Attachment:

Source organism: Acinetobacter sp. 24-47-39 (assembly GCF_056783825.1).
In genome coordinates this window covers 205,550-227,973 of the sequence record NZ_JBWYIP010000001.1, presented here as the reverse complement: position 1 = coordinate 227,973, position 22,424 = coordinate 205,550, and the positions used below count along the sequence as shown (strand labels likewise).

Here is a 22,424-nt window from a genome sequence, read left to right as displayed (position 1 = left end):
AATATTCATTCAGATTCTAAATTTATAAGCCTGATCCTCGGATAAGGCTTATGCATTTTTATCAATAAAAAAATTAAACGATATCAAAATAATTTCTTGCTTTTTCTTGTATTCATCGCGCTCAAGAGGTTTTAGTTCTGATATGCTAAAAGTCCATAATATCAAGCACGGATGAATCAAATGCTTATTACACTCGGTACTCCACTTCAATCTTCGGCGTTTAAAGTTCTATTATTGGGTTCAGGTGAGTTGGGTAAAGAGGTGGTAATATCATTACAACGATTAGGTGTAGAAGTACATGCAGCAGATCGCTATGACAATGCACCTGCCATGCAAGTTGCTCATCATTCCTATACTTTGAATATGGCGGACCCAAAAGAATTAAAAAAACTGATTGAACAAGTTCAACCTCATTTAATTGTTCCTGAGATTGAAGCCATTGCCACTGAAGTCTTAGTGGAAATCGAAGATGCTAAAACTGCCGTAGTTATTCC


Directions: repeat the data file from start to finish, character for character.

Source organism: Acinetobacter sp. 24-47-39 (assembly GCF_056783825.1).
In genome coordinates this window covers 205,550-227,973 of the sequence record NZ_JBWYIP010000001.1, presented here as the reverse complement: position 1 = coordinate 227,973, position 22,424 = coordinate 205,550, and the positions used below count along the sequence as shown (strand labels likewise).

Here is a 22,424-nt window from a genome sequence, read left to right as displayed (position 1 = left end):
AATATTCATTCAGATTCTAAATTTATAAGCCTGATCCTCGGATAAGGCTTATGCATTTTTATCAATAAAAAAATTAAACGATATCAAAATAATTTCTTGCTTTTTCTTGTATTCATCGCGCTCAAGAGGTTTTAGTTCTGATATGCTAAAAGTCCATAATATCAAGCACGGATGAATCAAATGCTTATTACACTCGGTACTCCACTTCAATCTTCGGCGTTTAAAGTTCTATTATTGGGTTCAGGTGAGTTGGGTAAAGAGGTGGTAATATCATTACAACGATTAGGTGTAGAAGTACATGCAGCAGATCGCTATGACAATGCACCTGCCATGCAAGTTGCTCATCATTCCTATACTTTGAATATGGCGGACCCAAAAGAATTAAAAAAACTGATTGAACAAGTTCAACCTCATTTAATTGTTCCTGAGATTGAAGCCATTGCCACTGAAGTCTTAGTGGAAATCGAAGATGCTAAAACTGCCGTAGTTATTCC